How to use a Discretionary Trust to reduce Inheritance Tax in the
|This example is done at 2006/2007 rates. The threshold is now £300,000 so the
potential saving is £120,000 not "114,000. For further information visit tenminutewill.co.uk
Most married couples, and civil partners, who make Wills simply leave
everything to each other. However, that is not always the best thing to do, and it could mean that long
term beneficiaries end up paying far more Inheritance Tax than is necessary..
If your estate (your savings, house, possessions, any insurance policy payouts,
etc) is worth over £285,000, then Inheritance Tax is charged at the rate of 40% on any amount above this figure.
That may sound a lot of money but just add up the value of your house, your life insurance etc.
Many people exceed the current Inheritance Tax threshold of £285,000 who
would not have done so a few years ago simply due to the high rises in property prices in recent
If a husband and wife make Wills leaving their estates to each other, there’s
no tax payable on their estate when the first one dies. However, a tax liability arises when the second partner
dies. Often a large inheritance tax bill is inevitable when the estate is finally passed on to the children. This
means that your family and loved ones could lose a sizeable part of their inheritance.
Proper planning using Discretionary Will Trusts can reduce or
even remove the Inheritance Tax liability!
Mr & Mrs Johnson (or a civil partnership equivalent) have an estate - including home, cash, investments,
life insurance, etc, worth £570,000. They wish to give everything to each other when the first partner dies, and on
the second death, they wish everything to go to their children. Mr Johnson dies first and leaves everything to his
wife. There is no tax payable on his death, because gifts between spouses are exempt from Inheritance tax.
However, by only making "normal" wills, the problem arises when Mrs Johnson dies.
Tax is payable on Mrs Johnson's death as follows:
Mr Johnson's assets of £285,000 pass to Mrs Mrs Johnson on his death. On Mrs Johnson's death, all her
assets pass to their children. Tax is payable at 40% on amounts over £285,000, therefore Mrs Johnson's estate will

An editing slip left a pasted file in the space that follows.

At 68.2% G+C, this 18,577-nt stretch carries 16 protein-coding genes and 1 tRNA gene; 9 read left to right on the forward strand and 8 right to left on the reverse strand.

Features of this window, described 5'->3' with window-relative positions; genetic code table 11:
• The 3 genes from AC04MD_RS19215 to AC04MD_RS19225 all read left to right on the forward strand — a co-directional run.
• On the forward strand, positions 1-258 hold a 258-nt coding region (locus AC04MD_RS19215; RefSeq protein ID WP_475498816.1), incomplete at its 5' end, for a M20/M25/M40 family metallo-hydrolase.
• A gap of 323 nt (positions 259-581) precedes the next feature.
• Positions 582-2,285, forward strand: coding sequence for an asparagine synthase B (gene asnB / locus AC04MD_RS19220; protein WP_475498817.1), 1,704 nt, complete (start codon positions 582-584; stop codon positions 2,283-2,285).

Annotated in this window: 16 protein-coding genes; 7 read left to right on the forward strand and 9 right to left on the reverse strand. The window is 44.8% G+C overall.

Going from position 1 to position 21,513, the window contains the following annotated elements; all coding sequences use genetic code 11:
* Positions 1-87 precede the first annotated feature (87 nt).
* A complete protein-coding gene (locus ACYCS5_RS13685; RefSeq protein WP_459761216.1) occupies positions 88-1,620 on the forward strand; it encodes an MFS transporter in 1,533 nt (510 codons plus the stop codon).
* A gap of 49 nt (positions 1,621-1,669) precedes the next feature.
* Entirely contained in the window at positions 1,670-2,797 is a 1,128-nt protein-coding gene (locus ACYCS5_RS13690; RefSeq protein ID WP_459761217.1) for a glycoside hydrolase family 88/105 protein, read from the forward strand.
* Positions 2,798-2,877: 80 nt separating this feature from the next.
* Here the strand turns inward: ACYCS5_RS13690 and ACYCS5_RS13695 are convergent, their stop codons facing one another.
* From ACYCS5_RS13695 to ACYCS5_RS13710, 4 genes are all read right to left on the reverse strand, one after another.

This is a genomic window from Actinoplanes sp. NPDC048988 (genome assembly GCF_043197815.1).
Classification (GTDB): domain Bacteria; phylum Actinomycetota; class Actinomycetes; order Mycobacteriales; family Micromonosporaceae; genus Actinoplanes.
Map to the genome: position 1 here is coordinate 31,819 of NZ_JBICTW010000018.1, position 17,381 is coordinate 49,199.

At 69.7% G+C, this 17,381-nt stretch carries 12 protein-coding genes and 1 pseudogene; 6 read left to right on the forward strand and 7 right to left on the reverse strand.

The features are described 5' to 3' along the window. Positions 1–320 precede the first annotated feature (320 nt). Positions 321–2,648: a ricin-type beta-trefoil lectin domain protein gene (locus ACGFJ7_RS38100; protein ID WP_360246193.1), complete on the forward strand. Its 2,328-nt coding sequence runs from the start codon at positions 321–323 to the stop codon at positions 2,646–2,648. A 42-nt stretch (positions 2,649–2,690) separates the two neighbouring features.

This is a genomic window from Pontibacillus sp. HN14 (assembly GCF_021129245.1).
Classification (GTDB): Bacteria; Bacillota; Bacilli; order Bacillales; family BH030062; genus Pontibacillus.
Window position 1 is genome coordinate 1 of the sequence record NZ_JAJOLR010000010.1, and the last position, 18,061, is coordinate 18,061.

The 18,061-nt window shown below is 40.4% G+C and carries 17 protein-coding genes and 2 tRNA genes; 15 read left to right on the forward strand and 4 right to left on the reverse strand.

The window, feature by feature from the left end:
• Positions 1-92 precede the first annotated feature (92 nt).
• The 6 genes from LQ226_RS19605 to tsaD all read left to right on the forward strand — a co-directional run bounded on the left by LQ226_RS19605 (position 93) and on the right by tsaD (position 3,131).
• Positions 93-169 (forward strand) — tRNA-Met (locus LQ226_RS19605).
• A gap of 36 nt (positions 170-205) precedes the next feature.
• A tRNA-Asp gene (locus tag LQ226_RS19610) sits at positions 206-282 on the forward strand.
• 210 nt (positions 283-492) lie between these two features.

incur a tax charge of £114,000. This means that their children will only receive £456,000, instead
This Inheritance Tax Bill COULD have been avoided!
By leaving everything to his wife in his Will, Mr Johnson wasted his tax-free allowance of £285,000, and more
tax was paid than was necessary.
Inheritance tax would have been avoided had Mr Johnson simply left his assets directly to the children on Mr
Johnson's death as according to UK law, Mr & Mrs Johnson each own 50% of their joint estate. This way Mr
Johnson's tax free allowance would be used.
However there is a problem leaving his half directly to the children in that it could leave Mrs
Johnson short of money. She may even have to sell the marital home, and her standard of living could suffer
badly. She would also have no control over the money held by the children.
A better way of avoiding Inheritance Tax is to use a Discretionary Will
By incorporating a Nil Rate Band Discretionary Trust into his Will, Mr Johnson can enable Mrs Johnson to
continue to benefit from their estate, while minimising, or in this example eliminating, inheritance tax.
Discretionary Will Trusts work by making use of the Nil-Rate band (£285,000) of BOTH
spouses, rather than only that of the surviving spouse (as is normally the case).
It works like this
Assuming that the total value of their estate - including home, cash, and investments - is £570,000. In his
Will, Mr Johnson puts his share of the estate (£285,000) into a trust which takes effect on his death. A loan of
£285,000 is made to Mrs Johnson from the trust, in return for an I.O.U. from her. There is no interest to pay on
the loan, which will be paid off on her death. On Mr Johnson's death, Mrs Johnson's estate equals £285,000.
However, she will also have access to the trust money. Giving her a total of £570,000.
On Mrs Johnson's death, her assets pass to her children and the loan is repaid out of her estate. Therefore, the
total value of Mrs Johnson's estate was £570,000. Less the I.O.U. of £285,000 from Mr Johnson's Trust, leaving Mrs
Johnson with a net estate of £285,000, which is at the Inheritance Tax threshold, therefore no tax is
due. The children, therefore, get £285,000 from Mr Johnson's Trust plus £285,000 from Mrs
Johnson's estate. Because both these sums are just at the Inheritance Tax threshold, there is no tax to pay. The
children receive a total of £570,000 and the taxman receives nothing.
Setting up a Discretionary Trust Wills takes a little more time and costs slightly more than an average Will,
but for most people the advantages are well worth the effort.
Although they ARE a little more complicated than normal Wills it is NOT necessary to incur the costs of
using a solicitor.
You can make a Discretionary Will Trust Online AND download a FREE Guide to Discretionary Trust Wills
A pair of Discretionary Will Trusts Online costs just £79.95 or less than £40 each.
Read more about making Discretionary Wills Online here